In a video posted by the Miami Police Department, officers could be seen standing with protesters while shouting “Libertad!”
“The area is being protected by @MiamiPD in support of a demonstration and to ensure the safety of all participants,” the department said in a tweet.
“Please avoid the area and definitely while we continue monitoring.
Protesters held flags and posters that read “SOS Cuba”. Many stopped in traffic to sing the notes of the Cuban national anthem.
“Freedom” and “Homeland and Life”, groups shouted in unison. Several people cried.
“It was time for people to go out into the street. The poverty and hunger in Cuba must end, the repression and the mistreatment of the people must end”, said Yoselin Castro, who was among the crowd in Versailles. “For many years we have lived in poverty and in great need. It was time to wake up,” said Ronald Rodríguez, who also appeared in front of the renowned Cuban restaurant.
US Republican Representative Maria Elvira Salazar of Miami and Republican State Senator Ileana Garcia echoed their comments and called on the Biden government to intervene by tightening the embargo against the regime, but also by sending humanitarian aid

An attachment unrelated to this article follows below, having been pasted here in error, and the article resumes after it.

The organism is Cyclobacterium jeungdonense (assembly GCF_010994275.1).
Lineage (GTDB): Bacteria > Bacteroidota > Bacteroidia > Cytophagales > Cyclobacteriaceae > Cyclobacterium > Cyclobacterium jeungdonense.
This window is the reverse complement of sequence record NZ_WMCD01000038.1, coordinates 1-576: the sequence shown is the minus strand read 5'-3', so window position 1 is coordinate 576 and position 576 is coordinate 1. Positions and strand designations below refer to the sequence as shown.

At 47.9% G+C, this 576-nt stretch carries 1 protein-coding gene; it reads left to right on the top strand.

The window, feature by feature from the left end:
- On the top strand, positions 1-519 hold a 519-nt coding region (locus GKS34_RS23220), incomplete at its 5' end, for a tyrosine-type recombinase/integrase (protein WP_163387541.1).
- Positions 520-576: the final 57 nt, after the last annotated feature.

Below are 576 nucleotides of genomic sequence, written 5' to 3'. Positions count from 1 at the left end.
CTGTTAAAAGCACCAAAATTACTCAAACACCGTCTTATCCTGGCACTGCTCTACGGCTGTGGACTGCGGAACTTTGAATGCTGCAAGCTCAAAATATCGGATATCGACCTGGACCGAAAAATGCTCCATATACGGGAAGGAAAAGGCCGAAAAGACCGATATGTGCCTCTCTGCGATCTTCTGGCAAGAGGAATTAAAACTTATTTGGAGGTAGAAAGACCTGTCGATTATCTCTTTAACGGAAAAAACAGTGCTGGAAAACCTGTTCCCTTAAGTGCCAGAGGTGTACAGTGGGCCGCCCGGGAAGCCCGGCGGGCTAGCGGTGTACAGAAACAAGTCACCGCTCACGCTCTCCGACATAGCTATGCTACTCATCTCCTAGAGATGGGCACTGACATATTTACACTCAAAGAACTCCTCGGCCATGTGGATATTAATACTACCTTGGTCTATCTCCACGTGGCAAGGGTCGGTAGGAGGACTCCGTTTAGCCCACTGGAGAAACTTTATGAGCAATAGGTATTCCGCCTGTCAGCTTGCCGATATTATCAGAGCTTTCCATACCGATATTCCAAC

The photos show police officers using pepper spray and beating protesters.
Cubans are irritated by the collapse of the economy, food shortages, and high prices, as well as restrictions on civil liberties by the communist regime.
Miami Mayor Francis Suarez led demonstrations in Florida, which has the largest Cuban population in the United States and urged President Biden’s government to intervene.
He tweeted: “The Cuban regime’s military police are shooting at unarmed Cuban demonstrators fighting for freedom. Sixty years of communism, cruelty, and oppression cannot last any longer.
Politicians, artists, and influential people around the world are being asked to speak out in favor of Cuban freedom.